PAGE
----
To verify our method of hybrid feature extraction, we designed an experimental environment. The experiment scenes are shown in Figure 4. In the upper left corner, there is a pressure gauge, and in the upper right corner, there is the ΦOTDR acquisition system. The laser source is a 1550 nm distributed feedback laser. In order to ensure universality and stability of the detection, instead of being around the pipe, the fiber optic cable (400 m long with single mode) is parallel to the pipeline in the lower picture. The white part in the picture is a 2core optical cable with single mode, and the silver section is the pipelines. The diameter of the leak hole on the top pipeline is 4 mm, while the pipe diameter is 19 mm.
The length, diameter, and other parameters of the pipelines are all the same. Firstly, the pipe pressure was stabilized at 0.4 MPa, and we choose the gas or liquid as the input for the two pipelines and take turns to collect the leakage data from the upper pipeline and the noise from the lower pipeline through the ΦOTDR sensing system. Then changing the type of input, the above steps are repeated. Finally, we change the pressure to get more microstates of pipelines, such as 0.5–0.4 MPa, 0.4–0.3 MPa, 0.3–0.2 MPa, and 0.2–0.1 MPa. The sampling rate of the ΦOTDR system was set as fs = 10 kHz, and the recording duration of each trial was set as 10 s.
After the data acquisition and the preprocessing, we extract the hybrid features and build the randomforest model, which helps us recognize the leakage states and the type of the pipeline. The length of the cutting window is 1000, and the length of the sliding step is 500. Each type of features belongs to more than 700 groups in the following sections.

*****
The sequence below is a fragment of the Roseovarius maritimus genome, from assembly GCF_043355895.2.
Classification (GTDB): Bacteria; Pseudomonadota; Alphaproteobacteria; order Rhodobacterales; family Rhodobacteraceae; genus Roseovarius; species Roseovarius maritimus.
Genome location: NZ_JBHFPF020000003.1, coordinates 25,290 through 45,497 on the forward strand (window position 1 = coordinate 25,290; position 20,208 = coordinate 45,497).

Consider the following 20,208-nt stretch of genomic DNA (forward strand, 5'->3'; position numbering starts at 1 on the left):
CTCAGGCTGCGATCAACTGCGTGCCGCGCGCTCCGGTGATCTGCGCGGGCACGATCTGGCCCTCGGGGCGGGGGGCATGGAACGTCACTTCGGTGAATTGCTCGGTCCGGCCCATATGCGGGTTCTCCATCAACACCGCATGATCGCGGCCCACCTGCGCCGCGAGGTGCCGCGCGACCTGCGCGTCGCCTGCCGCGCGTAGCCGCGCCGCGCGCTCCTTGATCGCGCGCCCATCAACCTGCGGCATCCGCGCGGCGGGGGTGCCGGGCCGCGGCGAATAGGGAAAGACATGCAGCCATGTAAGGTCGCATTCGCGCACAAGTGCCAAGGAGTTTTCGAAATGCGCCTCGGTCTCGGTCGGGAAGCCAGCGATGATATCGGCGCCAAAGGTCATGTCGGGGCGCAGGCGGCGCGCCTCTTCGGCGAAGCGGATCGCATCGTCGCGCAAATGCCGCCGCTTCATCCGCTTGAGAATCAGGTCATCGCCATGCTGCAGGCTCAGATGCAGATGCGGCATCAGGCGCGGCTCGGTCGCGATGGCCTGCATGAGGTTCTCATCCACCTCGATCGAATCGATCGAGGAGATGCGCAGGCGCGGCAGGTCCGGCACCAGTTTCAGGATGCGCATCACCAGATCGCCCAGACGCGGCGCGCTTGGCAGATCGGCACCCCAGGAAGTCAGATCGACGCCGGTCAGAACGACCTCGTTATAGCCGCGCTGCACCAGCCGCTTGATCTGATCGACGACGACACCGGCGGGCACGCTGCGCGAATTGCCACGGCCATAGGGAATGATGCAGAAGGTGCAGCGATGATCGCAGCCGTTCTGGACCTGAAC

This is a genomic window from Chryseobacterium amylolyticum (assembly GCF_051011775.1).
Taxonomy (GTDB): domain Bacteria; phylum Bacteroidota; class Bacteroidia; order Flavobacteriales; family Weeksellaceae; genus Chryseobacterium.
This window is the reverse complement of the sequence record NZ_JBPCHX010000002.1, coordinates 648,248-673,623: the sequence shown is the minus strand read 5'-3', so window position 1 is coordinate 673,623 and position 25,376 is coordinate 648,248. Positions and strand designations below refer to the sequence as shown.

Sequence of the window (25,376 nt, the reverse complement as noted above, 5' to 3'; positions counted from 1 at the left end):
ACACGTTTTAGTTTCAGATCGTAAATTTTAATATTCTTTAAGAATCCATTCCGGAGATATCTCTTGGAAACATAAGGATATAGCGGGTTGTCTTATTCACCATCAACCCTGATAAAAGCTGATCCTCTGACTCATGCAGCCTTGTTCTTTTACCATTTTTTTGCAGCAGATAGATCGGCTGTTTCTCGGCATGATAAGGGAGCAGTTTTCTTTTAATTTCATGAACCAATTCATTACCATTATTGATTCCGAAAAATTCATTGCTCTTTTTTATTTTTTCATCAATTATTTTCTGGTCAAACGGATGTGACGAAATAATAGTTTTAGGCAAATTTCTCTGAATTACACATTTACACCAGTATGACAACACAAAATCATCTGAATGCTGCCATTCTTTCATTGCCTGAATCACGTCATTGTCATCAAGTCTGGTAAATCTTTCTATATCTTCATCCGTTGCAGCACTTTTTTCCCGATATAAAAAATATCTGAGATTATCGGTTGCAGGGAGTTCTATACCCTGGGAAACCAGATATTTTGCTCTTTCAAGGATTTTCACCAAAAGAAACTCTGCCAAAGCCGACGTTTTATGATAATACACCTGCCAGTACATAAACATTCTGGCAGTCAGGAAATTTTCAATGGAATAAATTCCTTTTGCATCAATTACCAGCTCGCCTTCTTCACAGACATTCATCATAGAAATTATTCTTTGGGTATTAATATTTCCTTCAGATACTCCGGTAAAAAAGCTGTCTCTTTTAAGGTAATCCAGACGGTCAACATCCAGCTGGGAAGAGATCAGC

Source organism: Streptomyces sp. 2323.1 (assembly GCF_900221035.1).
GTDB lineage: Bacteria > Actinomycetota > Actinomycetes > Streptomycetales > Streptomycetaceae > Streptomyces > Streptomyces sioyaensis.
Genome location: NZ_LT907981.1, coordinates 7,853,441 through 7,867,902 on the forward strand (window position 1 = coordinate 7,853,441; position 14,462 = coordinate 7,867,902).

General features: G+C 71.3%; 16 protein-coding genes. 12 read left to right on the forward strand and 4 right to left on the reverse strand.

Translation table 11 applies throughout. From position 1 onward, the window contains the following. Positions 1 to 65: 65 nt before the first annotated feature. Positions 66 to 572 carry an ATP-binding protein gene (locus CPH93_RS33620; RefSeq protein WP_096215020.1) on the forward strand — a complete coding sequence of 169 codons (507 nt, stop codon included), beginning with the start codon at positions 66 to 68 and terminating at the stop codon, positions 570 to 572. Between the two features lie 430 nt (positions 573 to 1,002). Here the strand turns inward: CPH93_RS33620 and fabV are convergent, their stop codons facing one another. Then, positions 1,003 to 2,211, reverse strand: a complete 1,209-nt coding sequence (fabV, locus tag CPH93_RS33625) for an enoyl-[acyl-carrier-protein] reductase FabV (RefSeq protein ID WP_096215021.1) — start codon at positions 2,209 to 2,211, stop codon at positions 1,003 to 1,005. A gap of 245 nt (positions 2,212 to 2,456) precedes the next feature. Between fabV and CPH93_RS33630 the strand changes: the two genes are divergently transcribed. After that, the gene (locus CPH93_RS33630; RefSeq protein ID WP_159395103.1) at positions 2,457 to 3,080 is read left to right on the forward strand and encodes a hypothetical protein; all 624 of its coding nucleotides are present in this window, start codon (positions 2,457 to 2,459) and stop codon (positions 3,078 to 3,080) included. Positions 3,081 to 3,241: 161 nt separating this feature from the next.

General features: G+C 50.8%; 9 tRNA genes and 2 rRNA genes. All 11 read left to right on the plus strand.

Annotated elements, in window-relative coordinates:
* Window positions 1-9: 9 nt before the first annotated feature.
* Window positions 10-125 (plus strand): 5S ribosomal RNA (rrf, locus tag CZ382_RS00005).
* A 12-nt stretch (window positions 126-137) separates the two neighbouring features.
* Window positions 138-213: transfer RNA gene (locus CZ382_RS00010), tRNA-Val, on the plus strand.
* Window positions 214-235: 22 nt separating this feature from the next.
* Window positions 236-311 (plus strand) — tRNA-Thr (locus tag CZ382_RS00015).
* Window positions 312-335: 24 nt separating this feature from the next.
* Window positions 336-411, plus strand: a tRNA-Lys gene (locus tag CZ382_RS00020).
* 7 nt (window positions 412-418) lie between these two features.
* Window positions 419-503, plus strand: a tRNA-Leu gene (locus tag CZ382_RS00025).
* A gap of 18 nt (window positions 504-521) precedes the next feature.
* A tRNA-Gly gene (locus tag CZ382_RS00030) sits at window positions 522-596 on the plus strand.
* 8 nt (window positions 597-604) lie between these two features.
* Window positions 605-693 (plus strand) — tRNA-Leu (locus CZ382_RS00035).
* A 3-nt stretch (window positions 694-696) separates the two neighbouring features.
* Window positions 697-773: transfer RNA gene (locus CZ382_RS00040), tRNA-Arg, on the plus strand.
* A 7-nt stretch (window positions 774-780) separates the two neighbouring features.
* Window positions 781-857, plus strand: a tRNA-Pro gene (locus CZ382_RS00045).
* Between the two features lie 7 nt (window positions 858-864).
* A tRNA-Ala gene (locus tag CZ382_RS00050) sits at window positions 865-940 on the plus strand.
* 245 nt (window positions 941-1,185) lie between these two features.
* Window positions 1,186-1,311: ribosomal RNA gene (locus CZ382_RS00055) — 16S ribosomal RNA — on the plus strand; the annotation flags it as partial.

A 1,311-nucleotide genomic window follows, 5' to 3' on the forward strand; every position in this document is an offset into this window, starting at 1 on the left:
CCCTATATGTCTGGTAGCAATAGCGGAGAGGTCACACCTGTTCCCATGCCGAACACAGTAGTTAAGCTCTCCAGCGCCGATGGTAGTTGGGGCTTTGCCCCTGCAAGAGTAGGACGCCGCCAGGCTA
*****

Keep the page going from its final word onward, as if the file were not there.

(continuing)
4.2. Leakage State Characterization
In this section, we extract the hybrid features to recognize the leakage state of pipelines. With the gas leakage signal, we obtain the hybrid features, as shown in Figure 5.
(a)
(b)
The noise signal has a wider distribution range on PAR and FF. We choose the randomforest classifier to judge the validity of the hybrid features. For comparison, we refer to the SVM method based on the wavelet and the RBF method based on kurtosis [1, 27]. Wavelet is a common signal processing method which has been applied to pipeline monitoring. The RBF method performs great in perimeter security.
In order to evaluate the models more accurately, we choose the other two models for comparison. The results are listed from three aspects of average accuracy, average recall rate, and F1 in Table 1.

From the table above, we can find the following:(a)The extensive kurtosis used in perimeter security is not suitable for pipeline state recognition.(b)When only identifying the leakage of the pipelines, the wavelet feature recognition method has an accuracy close to 80%.(c)The accuracy rate of the pipeline state recognition based on the hybrid features reaches 98%. This indicates that the combination features can well reflect pipeline state information.
4.3. Multiple Microstates of Pipeline Representation